Friday, December 17, 2010

Bruegel and Stark and Frayn and Westlake

I recently finished reading Richard Stark's eighth Parker novel, The Handle.  I enjoyed it immensely, as I have all of the other Parker novels.  The Handle is about a job to knock off and knock out a casino on an island in the Gulf of Mexico.  (Had the casino survived Parker, BP will soon finish the job.)[Note: I started this post in May 2010 when oil was still pouring into the Gulf of Mexico.]

The name of the island is Cockaigne.  Karns, the head of the Outfit and the man commissioning the job, gives us the background on the name:

‘One of my lawyers told me what it is,’ Karns said. ‘There was an old legend in the old days in England about a country called Cockaigne where everything was great. Streets made of sugar, doughnuts growing on the trees and like that. Like the song about the big rock candy mountain. Idleness and luxury, that was Cockaigne, and that was what this bird Baron called his gambling island.’

And this rang a bell with me.  Just as Stark used the story of the Missing Mourners of Dijon in The Mourner, I wondered if he got the idea for The Handle from the world of fine arts - because there's a painting of it by one of my favorite artists, Pieter Bruegel the Elder, called "The Land of Cockaigne."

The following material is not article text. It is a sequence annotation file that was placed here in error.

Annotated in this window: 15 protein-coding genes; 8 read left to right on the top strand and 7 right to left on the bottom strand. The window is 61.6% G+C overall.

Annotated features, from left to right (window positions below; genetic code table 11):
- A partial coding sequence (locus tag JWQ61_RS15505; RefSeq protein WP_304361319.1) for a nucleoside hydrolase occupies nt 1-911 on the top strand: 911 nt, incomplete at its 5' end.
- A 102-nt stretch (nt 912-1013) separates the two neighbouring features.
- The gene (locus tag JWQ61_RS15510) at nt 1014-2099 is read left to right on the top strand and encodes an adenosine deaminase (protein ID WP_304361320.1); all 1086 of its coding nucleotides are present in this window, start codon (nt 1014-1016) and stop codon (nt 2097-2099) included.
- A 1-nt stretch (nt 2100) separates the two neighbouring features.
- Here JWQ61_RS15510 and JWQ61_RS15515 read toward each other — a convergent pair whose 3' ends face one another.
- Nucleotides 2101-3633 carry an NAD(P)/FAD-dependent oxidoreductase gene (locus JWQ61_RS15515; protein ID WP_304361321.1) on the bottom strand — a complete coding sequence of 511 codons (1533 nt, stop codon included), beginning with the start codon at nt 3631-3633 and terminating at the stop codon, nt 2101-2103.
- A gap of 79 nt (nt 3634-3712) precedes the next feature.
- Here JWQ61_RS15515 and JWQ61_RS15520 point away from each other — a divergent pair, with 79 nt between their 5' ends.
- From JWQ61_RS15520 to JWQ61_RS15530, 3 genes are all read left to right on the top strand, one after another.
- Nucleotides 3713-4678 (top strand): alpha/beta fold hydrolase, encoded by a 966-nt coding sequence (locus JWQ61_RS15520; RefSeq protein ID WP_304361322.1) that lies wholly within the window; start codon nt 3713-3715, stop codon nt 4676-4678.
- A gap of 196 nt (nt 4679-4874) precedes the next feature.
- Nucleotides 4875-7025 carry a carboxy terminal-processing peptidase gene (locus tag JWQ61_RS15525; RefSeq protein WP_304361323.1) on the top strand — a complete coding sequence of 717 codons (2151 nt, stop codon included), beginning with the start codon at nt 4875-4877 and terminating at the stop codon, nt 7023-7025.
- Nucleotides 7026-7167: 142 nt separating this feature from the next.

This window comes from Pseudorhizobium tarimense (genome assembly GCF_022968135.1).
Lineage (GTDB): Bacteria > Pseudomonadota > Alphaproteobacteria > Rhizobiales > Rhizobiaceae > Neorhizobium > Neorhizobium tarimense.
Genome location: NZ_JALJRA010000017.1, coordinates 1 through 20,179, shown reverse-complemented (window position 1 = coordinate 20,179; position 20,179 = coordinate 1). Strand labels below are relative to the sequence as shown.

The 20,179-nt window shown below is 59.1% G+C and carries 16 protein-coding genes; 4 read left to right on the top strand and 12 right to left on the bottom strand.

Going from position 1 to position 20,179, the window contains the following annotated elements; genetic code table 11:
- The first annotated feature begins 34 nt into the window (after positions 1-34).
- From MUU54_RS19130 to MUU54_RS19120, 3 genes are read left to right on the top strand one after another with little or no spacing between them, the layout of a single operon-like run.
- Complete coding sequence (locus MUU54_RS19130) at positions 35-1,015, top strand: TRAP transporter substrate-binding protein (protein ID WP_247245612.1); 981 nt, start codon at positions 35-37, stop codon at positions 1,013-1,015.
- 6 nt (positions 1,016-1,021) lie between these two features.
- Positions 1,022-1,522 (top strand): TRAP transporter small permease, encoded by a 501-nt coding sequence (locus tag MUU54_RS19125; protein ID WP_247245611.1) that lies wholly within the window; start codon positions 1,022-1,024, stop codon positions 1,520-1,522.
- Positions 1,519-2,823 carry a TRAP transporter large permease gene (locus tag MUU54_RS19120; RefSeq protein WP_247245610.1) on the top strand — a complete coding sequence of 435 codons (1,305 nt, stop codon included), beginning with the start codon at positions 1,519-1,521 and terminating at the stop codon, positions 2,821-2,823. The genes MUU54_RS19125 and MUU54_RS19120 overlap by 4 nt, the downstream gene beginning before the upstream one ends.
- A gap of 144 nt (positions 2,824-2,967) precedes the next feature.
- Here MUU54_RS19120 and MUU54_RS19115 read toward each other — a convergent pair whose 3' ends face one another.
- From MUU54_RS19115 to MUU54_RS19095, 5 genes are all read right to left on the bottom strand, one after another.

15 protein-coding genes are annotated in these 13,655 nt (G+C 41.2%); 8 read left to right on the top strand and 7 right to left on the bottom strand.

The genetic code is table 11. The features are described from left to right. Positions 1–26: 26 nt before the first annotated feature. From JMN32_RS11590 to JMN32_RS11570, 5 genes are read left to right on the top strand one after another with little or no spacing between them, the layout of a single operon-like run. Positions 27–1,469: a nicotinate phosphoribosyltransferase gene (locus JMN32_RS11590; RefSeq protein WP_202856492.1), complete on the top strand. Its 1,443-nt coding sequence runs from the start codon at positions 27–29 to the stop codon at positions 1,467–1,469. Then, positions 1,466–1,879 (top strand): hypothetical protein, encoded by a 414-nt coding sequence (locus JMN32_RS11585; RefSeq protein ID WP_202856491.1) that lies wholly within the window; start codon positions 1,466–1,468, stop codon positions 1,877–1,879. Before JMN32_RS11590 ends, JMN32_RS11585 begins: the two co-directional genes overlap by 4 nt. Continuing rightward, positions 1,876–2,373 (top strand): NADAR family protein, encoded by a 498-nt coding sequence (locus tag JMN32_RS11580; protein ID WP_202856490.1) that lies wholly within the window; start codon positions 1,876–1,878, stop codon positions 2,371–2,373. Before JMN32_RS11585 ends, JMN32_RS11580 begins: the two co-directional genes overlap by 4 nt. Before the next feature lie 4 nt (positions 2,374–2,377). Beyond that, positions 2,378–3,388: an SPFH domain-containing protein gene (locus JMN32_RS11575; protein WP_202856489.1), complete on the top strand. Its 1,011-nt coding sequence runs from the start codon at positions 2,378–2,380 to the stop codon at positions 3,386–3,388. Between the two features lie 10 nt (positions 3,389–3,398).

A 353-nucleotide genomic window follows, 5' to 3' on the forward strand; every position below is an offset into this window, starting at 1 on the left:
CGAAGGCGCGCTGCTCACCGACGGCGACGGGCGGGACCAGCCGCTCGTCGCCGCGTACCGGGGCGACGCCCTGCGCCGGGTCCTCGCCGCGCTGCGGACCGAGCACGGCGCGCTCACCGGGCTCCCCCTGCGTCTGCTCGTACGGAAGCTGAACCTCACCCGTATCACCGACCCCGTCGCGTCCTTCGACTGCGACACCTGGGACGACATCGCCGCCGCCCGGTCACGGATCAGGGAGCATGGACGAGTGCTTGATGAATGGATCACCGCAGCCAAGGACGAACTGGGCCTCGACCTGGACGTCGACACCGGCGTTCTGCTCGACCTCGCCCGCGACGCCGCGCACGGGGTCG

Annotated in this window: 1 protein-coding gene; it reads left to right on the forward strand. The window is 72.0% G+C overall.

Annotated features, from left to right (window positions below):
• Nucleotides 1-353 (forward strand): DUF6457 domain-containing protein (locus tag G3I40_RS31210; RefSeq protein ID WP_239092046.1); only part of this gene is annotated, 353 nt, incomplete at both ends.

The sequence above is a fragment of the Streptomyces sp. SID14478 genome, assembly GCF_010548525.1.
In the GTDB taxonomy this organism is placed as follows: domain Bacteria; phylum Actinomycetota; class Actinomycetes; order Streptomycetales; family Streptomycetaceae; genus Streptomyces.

The place that Breugel paints is a lot like the island.  For more on the background on this painting, see

In Tuesday's New York Times, I read about the discovery of a new painting by Bruegel and this reminded me that I never finished this post.   An old painting has been found to be from the master himself and not one of his sons.  Michael Kimmelmen has a nice write up about it called When Overlooked Art Turns Celebrity.

Here's the painting:
It was painted shortly after the Cockaigne picture and it of a similar them - a crowd drinking wine and passing out.

Bruegel the Elder is one of my favorite artists and my interested in him originated in reading Michael Frayn's great comic novel Headlong, which was shortlisted for the Booker Prize in 1999.  In it a man notices a painting hanging in a decaying country house that he suspects is a lost painting by Bruegel.  He schemes to get it and things end badly.  Imagine one of Westlake's Dortmunder novels written in a way Docx would approve and you have Headlong.  This book is a real work of art and one of my favorite novels ever.

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